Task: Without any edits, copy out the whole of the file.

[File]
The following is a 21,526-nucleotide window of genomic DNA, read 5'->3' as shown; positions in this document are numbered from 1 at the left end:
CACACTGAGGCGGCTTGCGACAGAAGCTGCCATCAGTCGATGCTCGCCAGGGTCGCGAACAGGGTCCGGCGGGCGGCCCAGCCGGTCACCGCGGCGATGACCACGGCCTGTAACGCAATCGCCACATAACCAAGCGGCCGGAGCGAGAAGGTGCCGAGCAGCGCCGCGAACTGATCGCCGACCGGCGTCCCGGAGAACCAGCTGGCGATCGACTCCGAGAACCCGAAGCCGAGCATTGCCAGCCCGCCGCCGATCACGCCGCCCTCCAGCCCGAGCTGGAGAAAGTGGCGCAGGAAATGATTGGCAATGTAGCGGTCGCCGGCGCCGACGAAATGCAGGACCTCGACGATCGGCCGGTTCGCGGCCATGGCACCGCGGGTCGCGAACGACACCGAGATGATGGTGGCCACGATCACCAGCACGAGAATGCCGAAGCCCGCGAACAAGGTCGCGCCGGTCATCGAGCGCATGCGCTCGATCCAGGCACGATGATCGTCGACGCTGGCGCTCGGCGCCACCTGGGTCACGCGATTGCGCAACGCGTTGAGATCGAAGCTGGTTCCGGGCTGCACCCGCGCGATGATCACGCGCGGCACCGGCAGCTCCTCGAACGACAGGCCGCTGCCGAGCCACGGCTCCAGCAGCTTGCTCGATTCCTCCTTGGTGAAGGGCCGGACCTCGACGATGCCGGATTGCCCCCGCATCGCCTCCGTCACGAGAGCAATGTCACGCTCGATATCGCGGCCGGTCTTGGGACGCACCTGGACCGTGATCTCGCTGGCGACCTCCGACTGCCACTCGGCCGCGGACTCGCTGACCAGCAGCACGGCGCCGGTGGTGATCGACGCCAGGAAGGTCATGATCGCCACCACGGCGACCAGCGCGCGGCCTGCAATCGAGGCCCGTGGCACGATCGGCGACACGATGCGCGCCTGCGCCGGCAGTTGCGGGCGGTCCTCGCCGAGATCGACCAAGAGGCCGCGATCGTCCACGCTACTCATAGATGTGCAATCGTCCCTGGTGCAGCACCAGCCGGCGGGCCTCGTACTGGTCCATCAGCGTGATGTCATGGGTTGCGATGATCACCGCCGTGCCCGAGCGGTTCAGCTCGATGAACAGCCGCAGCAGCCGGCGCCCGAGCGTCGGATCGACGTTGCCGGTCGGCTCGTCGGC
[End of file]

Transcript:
The following is a 21,526-nucleotide window of genomic DNA, read 5'->3' as shown; positions in this document are numbered from 1 at the left end:
CACACTGAGGCGGCTTGCGACAGAAGCTGCCATCAGTCGATGCTCGCCAGGGTCGCGAACAGGGTCCGGCGGGCGGCCCAGCCGGTCACCGCGGCGATGACCACGGCCTGTAACGCAATCGCCACATAACCAAGCGGCCGGAGCGAGAAGGTGCCGAGCAGCGCCGCGAACTGATCGCCGACCGGCGTCCCGGAGAACCAGCTGGCGATCGACTCCGAGAACCCGAAGCCGAGCATTGCCAGCCCGCCGCCGATCACGCCGCCCTCCAGCCCGAGCTGGAGAAAGTGGCGCAGGAAATGATTGGCAATGTAGCGGTCGCCGGCGCCGACGAAATGCAGGACCTCGACGATCGGCCGGTTCGCGGCCATGGCACCGCGGGTCGCGAACGACACCGAGATGATGGTGGCCACGATCACCAGCACGAGAATGCCGAAGCCCGCGAACAAGGTCGCGCCGGTCATCGAGCGCATGCGCTCGATCCAGGCACGATGATCGTCGACGCTGGCGCTCGGCGCCACCTGGGTCACGCGATTGCGCAACGCGTTGAGATCGAAGCTGGTTCCGGGCTGCACCCGCGCGATGATCACGCGCGGCACCGGCAGCTCCTCGAACGACAGGCCGCTGCCGAGCCACGGCTCCAGCAGCTTGCTCGATTCCTCCTTGGTGAAGGGCCGGACCTCGACGATGCCGGATTGCCCCCGCATCGCCTCCGTCACGAGAGCAATGTCACGCTCGATATCGCGGCCGGTCTTGGGACGCACCTGGACCGTGATCTCGCTGGCGACCTCCGACTGCCACTCGGCCGCGGACTCGCTGACCAGCAGCACGGCGCCGGTGGTGATCGACGCCAGGAAGGTCATGATCGCCACCACGGCGACCAGCGCGCGGCCTGCAATCGAGGCCCGTGGCACGATCGGCGACACGATGCGCGCCTGCGCCGGCAGTTGCGGGCGGTCCTCGCCGAGATCGACCAAGAGGCCGCGATCGTCCACGCTACTCATAGATGTGCAATCGTCCCTGGTGCAGCACCAGCCGGCGGGCCTCGTACTGGTCCATCAGCGTGATGTCATGGGTTGCGATGATCACCGCCGTGCCCGAGCGGTTCAGCTCGATGAACAGCCGCAGCAGCCGGCGCCCGAGCGTCGGATCGACGTTGCCGGTCGGCTCGTCGGC